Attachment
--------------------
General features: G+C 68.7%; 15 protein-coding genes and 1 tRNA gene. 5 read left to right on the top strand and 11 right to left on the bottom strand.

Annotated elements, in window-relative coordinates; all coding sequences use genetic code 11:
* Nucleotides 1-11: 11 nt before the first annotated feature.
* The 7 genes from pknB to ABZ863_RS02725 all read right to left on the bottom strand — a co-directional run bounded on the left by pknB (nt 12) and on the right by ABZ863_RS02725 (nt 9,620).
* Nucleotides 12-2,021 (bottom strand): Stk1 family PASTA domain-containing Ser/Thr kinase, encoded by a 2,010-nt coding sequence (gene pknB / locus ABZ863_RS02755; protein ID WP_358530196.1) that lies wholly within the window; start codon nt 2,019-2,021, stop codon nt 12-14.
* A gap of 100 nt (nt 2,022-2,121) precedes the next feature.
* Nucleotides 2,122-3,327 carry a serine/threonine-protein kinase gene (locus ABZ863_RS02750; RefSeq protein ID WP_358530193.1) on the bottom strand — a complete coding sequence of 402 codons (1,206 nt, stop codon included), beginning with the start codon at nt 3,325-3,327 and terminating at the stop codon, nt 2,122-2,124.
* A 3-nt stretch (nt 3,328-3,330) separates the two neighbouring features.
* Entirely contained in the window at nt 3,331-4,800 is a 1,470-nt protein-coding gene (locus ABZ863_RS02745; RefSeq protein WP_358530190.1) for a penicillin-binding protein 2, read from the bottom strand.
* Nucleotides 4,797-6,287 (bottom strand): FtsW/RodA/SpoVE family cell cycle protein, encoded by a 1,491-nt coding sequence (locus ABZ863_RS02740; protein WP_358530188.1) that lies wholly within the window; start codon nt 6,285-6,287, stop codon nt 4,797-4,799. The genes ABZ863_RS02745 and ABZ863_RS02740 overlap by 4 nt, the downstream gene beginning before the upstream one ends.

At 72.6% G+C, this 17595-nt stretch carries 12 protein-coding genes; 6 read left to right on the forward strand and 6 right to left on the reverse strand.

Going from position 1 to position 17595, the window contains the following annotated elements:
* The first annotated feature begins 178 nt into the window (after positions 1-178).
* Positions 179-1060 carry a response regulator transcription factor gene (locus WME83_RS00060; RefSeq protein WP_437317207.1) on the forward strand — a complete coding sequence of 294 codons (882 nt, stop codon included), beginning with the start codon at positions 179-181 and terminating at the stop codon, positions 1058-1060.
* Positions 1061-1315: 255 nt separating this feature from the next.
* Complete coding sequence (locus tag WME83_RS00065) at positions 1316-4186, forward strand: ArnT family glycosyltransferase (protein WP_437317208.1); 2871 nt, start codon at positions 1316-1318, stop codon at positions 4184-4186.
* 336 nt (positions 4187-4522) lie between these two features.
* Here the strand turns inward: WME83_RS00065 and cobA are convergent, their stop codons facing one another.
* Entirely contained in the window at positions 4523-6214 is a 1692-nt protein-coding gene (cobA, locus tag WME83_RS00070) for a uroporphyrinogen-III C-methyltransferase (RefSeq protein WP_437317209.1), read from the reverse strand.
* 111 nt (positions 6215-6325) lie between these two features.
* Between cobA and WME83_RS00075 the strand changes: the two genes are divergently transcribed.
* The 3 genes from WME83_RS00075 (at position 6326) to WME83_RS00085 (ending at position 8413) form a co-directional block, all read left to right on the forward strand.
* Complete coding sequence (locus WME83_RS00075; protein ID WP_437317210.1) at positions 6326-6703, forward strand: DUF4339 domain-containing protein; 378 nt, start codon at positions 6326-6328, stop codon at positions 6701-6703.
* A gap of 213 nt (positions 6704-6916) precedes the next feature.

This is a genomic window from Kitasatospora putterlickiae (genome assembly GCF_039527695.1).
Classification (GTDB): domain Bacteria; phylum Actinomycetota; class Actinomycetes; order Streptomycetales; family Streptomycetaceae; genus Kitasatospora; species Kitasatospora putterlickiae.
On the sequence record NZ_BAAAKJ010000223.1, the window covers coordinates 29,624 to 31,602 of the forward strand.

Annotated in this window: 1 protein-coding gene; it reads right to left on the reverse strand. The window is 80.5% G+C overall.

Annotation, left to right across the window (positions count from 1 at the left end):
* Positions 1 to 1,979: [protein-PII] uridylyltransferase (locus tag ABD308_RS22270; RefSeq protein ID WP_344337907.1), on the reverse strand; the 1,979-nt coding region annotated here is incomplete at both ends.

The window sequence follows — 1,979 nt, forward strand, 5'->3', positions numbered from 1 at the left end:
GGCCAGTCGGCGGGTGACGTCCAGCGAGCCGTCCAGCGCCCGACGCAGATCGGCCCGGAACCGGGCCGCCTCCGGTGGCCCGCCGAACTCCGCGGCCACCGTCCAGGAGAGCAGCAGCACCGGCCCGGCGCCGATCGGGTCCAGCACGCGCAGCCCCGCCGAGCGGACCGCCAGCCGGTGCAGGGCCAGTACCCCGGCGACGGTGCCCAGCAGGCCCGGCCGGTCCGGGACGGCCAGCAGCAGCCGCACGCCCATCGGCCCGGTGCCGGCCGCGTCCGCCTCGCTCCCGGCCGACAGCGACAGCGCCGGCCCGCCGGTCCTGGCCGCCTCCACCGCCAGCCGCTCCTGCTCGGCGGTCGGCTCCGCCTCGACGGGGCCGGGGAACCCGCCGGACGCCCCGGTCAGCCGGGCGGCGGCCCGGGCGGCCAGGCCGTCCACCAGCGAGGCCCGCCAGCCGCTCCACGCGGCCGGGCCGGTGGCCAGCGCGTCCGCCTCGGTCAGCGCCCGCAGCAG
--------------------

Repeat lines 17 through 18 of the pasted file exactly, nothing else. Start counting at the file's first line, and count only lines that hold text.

* 336 nt (positions 4187-4522) lie between these two features.
* Here the strand turns inward: WME83_RS00065 and cobA are convergent, their stop codons facing one another.